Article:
Monday, January 17, 2005 - The Revolt of the Corporate Consumer

A (subscription-only) report in the Wall Street Journal,The Revolt of the Corporate Consumer claims that customers are gaining the whip hand.

"The power has shifted. For more than two decades, software vendors have been in control, selling tech-hungry companies a steady stream of new products and services largely on the vendors' terms. No longer. In the four years since the collapse in corporate technology spending, the tables gradually have turned -- to the point that now, it's the buyers who are clearly calling the shots. They are wrangling for better prices, demanding software that's more reliable and secure, and resisting software companies' push for constant -- and expensive -- upgrades."

"All this represents a seismic shift in power to tech buyers from sellers. Limited tech budgets have given chief information officers more negotiating clout with vendors, who know that many buyers already feel burned by disappointments with previous purchases. Meanwhile, open-source and subscription Web-based software services have emerged as more-serious competitors to the established software giants, putting downward pressure on prices. Combined, these trends mean that customers are demanding -- and getting -- more and better software for their money."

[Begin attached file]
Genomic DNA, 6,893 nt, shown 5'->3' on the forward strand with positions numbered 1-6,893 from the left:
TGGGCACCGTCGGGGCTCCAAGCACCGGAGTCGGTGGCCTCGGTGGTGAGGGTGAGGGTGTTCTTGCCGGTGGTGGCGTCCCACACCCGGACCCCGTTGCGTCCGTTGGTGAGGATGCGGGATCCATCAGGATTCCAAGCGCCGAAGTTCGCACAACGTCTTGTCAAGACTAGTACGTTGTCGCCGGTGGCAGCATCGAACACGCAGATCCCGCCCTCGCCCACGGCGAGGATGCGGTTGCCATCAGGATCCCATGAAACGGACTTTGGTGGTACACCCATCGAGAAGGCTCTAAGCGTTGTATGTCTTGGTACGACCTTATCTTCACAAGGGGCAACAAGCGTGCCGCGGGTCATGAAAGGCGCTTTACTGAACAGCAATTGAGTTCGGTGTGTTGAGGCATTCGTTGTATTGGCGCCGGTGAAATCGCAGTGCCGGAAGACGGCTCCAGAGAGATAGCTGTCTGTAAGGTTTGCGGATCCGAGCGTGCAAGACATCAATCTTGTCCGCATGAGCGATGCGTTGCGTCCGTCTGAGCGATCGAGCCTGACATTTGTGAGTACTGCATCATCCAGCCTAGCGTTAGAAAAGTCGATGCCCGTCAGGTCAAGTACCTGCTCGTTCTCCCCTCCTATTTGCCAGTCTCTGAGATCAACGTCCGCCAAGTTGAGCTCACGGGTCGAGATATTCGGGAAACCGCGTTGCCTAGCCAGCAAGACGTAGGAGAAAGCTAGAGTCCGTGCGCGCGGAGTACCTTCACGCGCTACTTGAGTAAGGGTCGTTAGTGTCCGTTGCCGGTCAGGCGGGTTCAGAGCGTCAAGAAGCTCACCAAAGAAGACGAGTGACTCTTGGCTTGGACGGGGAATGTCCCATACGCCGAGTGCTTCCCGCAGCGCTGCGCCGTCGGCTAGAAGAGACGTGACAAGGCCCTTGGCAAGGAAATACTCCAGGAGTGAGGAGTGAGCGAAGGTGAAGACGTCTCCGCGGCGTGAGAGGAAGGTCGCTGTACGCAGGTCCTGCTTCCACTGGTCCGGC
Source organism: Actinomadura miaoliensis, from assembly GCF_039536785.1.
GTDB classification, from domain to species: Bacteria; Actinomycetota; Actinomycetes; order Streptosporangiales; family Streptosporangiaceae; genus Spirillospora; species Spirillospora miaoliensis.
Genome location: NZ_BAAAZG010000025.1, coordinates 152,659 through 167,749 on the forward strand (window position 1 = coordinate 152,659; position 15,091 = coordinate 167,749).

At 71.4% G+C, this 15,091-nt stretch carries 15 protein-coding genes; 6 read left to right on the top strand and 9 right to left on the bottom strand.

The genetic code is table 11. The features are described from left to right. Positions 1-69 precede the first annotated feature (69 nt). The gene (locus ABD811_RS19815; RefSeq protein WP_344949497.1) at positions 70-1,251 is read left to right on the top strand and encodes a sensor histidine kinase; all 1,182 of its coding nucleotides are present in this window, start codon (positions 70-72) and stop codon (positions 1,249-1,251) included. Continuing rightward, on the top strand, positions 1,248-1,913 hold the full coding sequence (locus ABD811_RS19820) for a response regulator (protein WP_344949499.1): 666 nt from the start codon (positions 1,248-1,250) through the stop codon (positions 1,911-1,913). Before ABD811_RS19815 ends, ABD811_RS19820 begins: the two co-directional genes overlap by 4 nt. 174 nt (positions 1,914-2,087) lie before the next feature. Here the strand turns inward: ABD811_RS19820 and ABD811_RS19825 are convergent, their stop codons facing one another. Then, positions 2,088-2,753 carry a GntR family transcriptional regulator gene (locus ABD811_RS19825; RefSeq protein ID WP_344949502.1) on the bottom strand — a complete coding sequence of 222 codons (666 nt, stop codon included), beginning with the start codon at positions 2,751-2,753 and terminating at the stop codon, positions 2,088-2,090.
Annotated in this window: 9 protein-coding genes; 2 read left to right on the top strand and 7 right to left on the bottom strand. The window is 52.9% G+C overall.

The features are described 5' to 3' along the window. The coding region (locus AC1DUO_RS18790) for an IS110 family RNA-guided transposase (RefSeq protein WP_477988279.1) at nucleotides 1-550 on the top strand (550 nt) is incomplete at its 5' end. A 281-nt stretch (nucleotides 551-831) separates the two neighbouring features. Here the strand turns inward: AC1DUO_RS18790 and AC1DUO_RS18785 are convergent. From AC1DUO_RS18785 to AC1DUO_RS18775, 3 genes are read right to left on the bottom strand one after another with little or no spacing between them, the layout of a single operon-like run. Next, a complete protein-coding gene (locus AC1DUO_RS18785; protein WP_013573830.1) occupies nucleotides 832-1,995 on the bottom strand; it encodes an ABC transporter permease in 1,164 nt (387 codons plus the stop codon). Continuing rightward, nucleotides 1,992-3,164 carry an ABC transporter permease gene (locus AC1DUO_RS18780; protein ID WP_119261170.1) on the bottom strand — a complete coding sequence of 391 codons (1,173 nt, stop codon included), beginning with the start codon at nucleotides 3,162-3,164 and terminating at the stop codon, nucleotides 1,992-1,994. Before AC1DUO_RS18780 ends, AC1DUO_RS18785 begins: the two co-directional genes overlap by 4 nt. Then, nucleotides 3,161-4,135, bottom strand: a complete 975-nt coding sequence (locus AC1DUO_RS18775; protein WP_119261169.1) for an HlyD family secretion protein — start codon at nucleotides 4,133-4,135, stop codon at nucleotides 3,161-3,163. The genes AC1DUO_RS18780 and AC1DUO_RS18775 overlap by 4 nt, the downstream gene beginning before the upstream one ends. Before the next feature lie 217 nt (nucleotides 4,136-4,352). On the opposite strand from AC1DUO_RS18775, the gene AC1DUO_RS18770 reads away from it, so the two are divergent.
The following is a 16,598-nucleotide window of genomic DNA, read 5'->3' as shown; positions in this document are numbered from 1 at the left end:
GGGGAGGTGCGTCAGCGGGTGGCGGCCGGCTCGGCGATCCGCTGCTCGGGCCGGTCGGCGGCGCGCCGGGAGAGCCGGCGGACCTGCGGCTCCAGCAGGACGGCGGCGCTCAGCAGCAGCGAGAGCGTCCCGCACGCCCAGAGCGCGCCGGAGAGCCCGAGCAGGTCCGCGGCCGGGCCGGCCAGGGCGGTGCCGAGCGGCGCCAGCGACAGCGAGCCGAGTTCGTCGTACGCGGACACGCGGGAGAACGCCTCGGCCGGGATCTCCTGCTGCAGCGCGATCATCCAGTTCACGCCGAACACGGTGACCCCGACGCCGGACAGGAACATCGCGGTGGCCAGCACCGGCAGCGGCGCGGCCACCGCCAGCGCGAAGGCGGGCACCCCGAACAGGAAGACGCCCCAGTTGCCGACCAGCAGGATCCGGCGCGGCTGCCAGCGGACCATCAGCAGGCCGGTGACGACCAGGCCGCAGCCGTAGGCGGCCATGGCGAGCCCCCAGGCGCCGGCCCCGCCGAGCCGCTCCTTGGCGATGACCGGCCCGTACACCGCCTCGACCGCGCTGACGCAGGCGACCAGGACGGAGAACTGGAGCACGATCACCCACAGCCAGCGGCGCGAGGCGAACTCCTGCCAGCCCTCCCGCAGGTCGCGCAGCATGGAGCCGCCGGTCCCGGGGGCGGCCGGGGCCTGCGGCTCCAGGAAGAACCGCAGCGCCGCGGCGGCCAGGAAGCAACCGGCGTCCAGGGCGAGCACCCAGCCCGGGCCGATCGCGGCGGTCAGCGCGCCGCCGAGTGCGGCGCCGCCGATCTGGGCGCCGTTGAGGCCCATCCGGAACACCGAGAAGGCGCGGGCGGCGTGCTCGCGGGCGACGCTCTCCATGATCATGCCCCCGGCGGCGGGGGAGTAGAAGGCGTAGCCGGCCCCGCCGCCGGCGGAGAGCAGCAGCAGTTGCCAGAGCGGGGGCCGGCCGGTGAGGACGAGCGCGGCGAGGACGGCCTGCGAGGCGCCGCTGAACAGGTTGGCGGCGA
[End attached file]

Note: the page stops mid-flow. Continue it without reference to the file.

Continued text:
"'They're economic tectonic plates and they're moving,' Mitchell Kertzman, a venture capitalist with Hummer Winblad Venture Partners in San Francisco, says of the forces propelling the customer revolt. The power shift is permanent, he adds. 'There isn't any way to go back.'"

"For software companies finally being forced to improve security, simplify maintenance, reduce costs and deliver measurable business results, Mr. Kertzman says, the shift 'will be really punishing.' But customers are already reaping rewards."

The following is a box accompanying the article:


According to tech-industry experts, software buyers want suppliers to:

* Deliver software that meets the standards of other commercial products, namely that it work out of the box

* Be accountable for agreed-upon service levels develop and maintain secure products and services that place minimal burden on users

* Responsibly alert users when new vulnerabilities are detected

* Integrate security throughout the design, manufacture and upgrade cycles

* Ensure compliance with security requirements before release

* Develop more secure and less costly patch-management processes

* Test common software configurations for security vulnerabilities and bugs

* Provide innovations more specific to their business



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